Feeds

Intel outs 'Poulson' speeds and feeds

Yes, more chip porn!

Intelligent flash storage arrays

ISSCC Intel has released some additional about its future eight-core "Poulson" Itanium processors.

The Poulson chips are the first Itaniums to have a new microarchitecture and core redesign since the "McKinley" cores a decade ago. As previously reported, the processor has a total of 3.1 billion transistors and is implemented in Intel's current 32 nanometer wafer baking technologies, which includes strained silicon.

The Poulson chip is 18.2 by 29.9 millimeters (544 square millimeters) and has about 20 per cent less die area than the quad-core "Tukwila" Itanium 9300 chip it will eventually replace in the lineup probably in early 2012 if Intel can stick to the two-year cadence is it trying to set for the Itaniums so Hewlett-Packard, the last big user of the Itanium chips, can keep pace with Power and Sparc upgrades.

El Reg was missing a whole bunch of information about the Poulson chip when Intel gave prebriefings ahead of the ISSCC event, but Reid Riedlinger, the chief chip engineer for the processor, filled in some gaps in his presentation at ISCCC. For one thing, Riedlinger's presentation had die shots that showed a lot of the salient features of the processor, which Intel did not provide in its briefings to the press.

So, here is what the Poulson chip looks like:

Intel Poulson Itanium Chip

Intel's future "Poulson" Itanium processor (click to enlarge)

Like the future "Sandy Bridge-EP" and "Westmere-EX" Xeon processors from Intel, which El Reg told you all about here from ISSCC, the Poulson Itanium chip is a "cores-out" design, which means that the cores are on the outside of the chip with the shared L3 caches occupying the center of the chip.

The QuickPath Interconnect (QPI), which allows point-to-point communication between processors in adjacent sockets in a system board and across multiple systems boards in an SMP server, run along the top, and the Scalable Memory Interconnect (SMI) DDR3 memory controllers and buses run along the bottom. Here's a slightly better Poulson chip schematic than Intel was handing out in its prebriefs:

Intel Poulson Itanium core schematic

Riedlinger gave out the transistor budget for the Poulson chip, which was interesting. About 712 million of those transistors are for the cores themselves, with the remaining 2.44 billion going for the uncore portions. Most of that is, as you can see from the chip shot, used up in the shared L3 cache, which is segmented in 4 MB blocks (one per core) and linked together by a high-speed, bi-directional ring interconnect.

Riedlinger said that the core logic's 712 million transitors took up about 158 square millimeters of area, ran at between 0.85 and 1.2 volts, and burns about 95 watts. The L3 caches had 2.17 billion transistors, ran at between 0.9 and 1`.1 volts, but only burned 5 watts; the L3 caches occupied 163 square millimeters of chip real estate. The system interconnect circuits linking the cores to the L3 caches on the chip were fashioned from 22 million transistors, ate up 137 square millimeters of space, ran at the same 0.9 to 1.1 volts, but burned 50 watts. The I/O logic (QPI, memory controllers, and SMI buses) were etched with the final 44 million transistors, ate 68 square millimeters of chip area, ran at 1.05 to 1.1 voltage, and slurped 20 watts under load.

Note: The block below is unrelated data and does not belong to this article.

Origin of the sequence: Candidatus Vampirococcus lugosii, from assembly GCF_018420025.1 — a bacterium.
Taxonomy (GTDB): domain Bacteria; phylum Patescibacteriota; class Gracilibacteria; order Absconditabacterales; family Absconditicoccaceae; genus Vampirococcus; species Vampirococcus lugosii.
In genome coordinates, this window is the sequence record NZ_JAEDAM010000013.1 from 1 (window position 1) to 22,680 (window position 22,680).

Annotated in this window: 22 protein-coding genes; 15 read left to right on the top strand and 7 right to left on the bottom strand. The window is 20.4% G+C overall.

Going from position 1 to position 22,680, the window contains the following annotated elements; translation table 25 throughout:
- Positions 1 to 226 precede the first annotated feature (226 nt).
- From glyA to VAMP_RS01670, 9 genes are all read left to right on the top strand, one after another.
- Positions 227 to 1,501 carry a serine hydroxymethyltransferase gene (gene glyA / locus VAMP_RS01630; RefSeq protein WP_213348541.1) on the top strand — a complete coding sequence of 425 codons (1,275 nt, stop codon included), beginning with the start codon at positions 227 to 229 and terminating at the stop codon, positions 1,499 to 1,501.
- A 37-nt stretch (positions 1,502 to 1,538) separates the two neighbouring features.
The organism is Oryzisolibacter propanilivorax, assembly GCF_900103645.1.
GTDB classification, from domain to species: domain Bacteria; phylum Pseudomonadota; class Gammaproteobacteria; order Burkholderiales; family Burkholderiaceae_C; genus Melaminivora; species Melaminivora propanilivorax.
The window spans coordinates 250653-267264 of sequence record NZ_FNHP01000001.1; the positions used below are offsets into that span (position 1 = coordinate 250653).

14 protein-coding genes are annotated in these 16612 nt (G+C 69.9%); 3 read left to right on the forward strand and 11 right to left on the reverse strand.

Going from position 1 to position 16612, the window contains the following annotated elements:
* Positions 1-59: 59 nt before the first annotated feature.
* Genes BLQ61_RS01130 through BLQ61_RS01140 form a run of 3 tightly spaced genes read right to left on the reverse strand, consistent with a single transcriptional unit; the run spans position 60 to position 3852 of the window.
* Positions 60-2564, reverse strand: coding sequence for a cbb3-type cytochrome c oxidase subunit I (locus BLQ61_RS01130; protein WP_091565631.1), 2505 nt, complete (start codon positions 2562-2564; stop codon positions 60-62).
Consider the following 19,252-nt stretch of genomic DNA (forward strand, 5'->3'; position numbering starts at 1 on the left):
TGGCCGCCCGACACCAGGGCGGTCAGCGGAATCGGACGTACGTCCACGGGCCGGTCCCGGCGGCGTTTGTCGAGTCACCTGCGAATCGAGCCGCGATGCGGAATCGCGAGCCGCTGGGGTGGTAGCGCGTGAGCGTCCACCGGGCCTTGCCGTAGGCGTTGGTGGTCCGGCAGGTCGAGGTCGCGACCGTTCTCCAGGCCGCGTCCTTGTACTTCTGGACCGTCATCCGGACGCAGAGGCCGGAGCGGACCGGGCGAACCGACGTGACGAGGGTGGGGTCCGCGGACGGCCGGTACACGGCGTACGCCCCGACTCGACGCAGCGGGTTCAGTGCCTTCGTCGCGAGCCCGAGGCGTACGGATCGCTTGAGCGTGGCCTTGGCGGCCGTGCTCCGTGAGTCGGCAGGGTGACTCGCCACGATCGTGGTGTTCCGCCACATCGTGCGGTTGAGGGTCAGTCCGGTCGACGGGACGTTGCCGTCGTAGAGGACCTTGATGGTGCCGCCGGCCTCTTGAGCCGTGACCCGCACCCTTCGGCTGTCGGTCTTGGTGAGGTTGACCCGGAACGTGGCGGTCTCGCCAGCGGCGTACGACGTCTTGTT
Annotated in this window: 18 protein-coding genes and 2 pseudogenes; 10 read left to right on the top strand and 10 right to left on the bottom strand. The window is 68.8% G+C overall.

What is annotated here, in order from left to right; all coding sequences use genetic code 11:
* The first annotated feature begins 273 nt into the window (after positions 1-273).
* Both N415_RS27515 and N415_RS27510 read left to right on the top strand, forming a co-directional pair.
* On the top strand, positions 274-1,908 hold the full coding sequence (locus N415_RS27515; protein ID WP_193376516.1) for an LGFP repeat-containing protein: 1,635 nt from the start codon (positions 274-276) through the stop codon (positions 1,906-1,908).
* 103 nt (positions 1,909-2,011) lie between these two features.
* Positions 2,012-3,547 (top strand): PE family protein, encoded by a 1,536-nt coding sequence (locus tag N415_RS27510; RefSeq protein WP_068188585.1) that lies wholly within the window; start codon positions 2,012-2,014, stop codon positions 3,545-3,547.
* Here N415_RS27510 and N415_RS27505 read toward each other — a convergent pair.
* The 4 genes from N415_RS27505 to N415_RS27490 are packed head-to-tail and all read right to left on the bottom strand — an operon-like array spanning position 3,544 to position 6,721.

The Poulson chip has a total of 54 MB of SRAM memory on it. This includes 32 MB of L3 cache, 2 MB of total L2 data cache, 4 MB of total L2 instruction cache, 2.2 MB of director cache, 3.6 MB of last level tags, and a tiny slice (169 KB) of L2 instruction tags. Don't forget the L1 data and instruction caches on each core.

Top 5 reasons to deploy VMware with Tegile

Next page: The funny bit

More from The Register

next story
Don't wait for that big iPad, order a NEXUS 9 instead, industry little bird says
Google said to debut next big slab, Android L ahead of Apple event
Netscape Navigator - the browser that started it all - turns 20
It was 20 years ago today, Marc Andreeesen taught the band to play
A drone of one's own: Reg buyers' guide for UAV fanciers
Hardware: Check. Software: Huh? Licence: Licence...?
The Apple launch AS IT HAPPENED: Totally SERIOUS coverage, not for haters
Fandroids, Windows Phone fringe-oids – you wouldn't understand
Apple SILENCES Bose, YANKS headphones from stores
The, er, Beats go on after noise-cancelling spat
Here's your chance to buy an ancient, working APPLE ONE
Warning: Likely to cost a lot even for a Mac
Xiaomi boss snaps back at Jony Ive's iPhone rival 'theft' swipe
I'll have a handset delivered. Judge us after you try us...
prev story

Whitepapers

Forging a new future with identity relationship management
Learn about ForgeRock's next generation IRM platform and how it is designed to empower CEOS's and enterprises to engage with consumers.
Why cloud backup?
Combining the latest advancements in disk-based backup with secure, integrated, cloud technologies offer organizations fast and assured recovery of their critical enterprise data.
Win a year’s supply of chocolate
There is no techie angle to this competition so we're not going to pretend there is, but everyone loves chocolate so who cares.
High Performance for All
While HPC is not new, it has traditionally been seen as a specialist area – is it now geared up to meet more mainstream requirements?
Intelligent flash storage arrays
Tegile Intelligent Storage Arrays with IntelliFlash helps IT boost storage utilization and effciency while delivering unmatched storage savings and performance.